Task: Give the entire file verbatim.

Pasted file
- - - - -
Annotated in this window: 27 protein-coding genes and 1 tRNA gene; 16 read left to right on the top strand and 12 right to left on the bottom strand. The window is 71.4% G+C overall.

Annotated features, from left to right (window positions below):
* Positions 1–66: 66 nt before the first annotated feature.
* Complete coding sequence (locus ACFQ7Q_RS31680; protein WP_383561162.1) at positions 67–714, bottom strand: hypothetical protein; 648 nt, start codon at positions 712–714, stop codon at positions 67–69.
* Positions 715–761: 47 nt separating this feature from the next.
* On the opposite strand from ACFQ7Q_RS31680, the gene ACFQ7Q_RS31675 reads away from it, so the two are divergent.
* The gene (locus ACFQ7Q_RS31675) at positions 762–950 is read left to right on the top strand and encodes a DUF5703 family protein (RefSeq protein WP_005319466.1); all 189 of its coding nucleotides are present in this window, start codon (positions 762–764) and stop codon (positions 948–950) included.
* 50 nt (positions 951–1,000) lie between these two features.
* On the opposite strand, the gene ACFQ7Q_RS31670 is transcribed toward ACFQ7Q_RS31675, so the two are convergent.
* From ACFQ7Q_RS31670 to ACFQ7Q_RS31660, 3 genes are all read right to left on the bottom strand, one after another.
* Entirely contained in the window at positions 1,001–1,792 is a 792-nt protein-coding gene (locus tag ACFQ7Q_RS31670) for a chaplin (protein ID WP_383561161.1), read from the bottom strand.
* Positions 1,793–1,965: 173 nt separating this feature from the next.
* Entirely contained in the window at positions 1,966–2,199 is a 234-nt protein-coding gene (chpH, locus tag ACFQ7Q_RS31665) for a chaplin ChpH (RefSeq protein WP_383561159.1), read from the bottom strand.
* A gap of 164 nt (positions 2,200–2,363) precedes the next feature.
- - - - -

Annotated in this window: 27 protein-coding genes and 1 tRNA gene; 16 read left to right on the top strand and 12 right to left on the bottom strand. The window is 71.4% G+C overall.

Annotated features, from left to right (window positions below):
* Positions 1–66: 66 nt before the first annotated feature.
* Complete coding sequence (locus ACFQ7Q_RS31680; protein WP_383561162.1) at positions 67–714, bottom strand: hypothetical protein; 648 nt, start codon at positions 712–714, stop codon at positions 67–69.
* Positions 715–761: 47 nt separating this feature from the next.
* On the opposite strand from ACFQ7Q_RS31680, the gene ACFQ7Q_RS31675 reads away from it, so the two are divergent.
* The gene (locus ACFQ7Q_RS31675) at positions 762–950 is read left to right on the top strand and encodes a DUF5703 family protein (RefSeq protein WP_005319466.1); all 189 of its coding nucleotides are present in this window, start codon (positions 762–764) and stop codon (positions 948–950) included.
* 50 nt (positions 951–1,000) lie between these two features.
* On the opposite strand, the gene ACFQ7Q_RS31670 is transcribed toward ACFQ7Q_RS31675, so the two are convergent.
* From ACFQ7Q_RS31670 to ACFQ7Q_RS31660, 3 genes are all read right to left on the bottom strand, one after another.
* Entirely contained in the window at positions 1,001–1,792 is a 792-nt protein-coding gene (locus tag ACFQ7Q_RS31670) for a chaplin (protein ID WP_383561161.1), read from the bottom strand.
* Positions 1,793–1,965: 173 nt separating this feature from the next.
* Entirely contained in the window at positions 1,966–2,199 is a 234-nt protein-coding gene (chpH, locus tag ACFQ7Q_RS31665) for a chaplin ChpH (RefSeq protein WP_383561159.1), read from the bottom strand.
* A gap of 164 nt (positions 2,200–2,363) precedes the next feature.